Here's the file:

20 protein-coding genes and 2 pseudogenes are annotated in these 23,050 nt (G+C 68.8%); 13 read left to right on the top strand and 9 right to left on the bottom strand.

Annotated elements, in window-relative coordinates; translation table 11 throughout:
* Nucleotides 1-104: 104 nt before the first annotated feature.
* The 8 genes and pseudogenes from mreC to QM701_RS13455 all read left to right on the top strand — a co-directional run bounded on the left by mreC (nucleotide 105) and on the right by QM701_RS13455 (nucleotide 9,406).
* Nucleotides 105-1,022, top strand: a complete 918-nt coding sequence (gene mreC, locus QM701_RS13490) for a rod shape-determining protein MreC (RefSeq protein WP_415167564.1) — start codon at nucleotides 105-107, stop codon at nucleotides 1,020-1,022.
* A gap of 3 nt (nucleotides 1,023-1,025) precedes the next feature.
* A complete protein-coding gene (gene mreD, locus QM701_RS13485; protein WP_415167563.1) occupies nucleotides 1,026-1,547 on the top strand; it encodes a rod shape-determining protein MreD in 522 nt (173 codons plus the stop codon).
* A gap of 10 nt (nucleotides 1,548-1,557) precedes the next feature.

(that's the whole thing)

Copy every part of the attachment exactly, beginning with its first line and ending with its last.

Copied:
20 protein-coding genes and 2 pseudogenes are annotated in these 23,050 nt (G+C 68.8%); 13 read left to right on the top strand and 9 right to left on the bottom strand.

Annotated elements, in window-relative coordinates; translation table 11 throughout:
* Nucleotides 1-104: 104 nt before the first annotated feature.
* The 8 genes and pseudogenes from mreC to QM701_RS13455 all read left to right on the top strand — a co-directional run bounded on the left by mreC (nucleotide 105) and on the right by QM701_RS13455 (nucleotide 9,406).
* Nucleotides 105-1,022, top strand: a complete 918-nt coding sequence (gene mreC, locus QM701_RS13490) for a rod shape-determining protein MreC (RefSeq protein WP_415167564.1) — start codon at nucleotides 105-107, stop codon at nucleotides 1,020-1,022.
* A gap of 3 nt (nucleotides 1,023-1,025) precedes the next feature.
* A complete protein-coding gene (gene mreD, locus QM701_RS13485; protein WP_415167563.1) occupies nucleotides 1,026-1,547 on the top strand; it encodes a rod shape-determining protein MreD in 522 nt (173 codons plus the stop codon).
* A gap of 10 nt (nucleotides 1,548-1,557) precedes the next feature.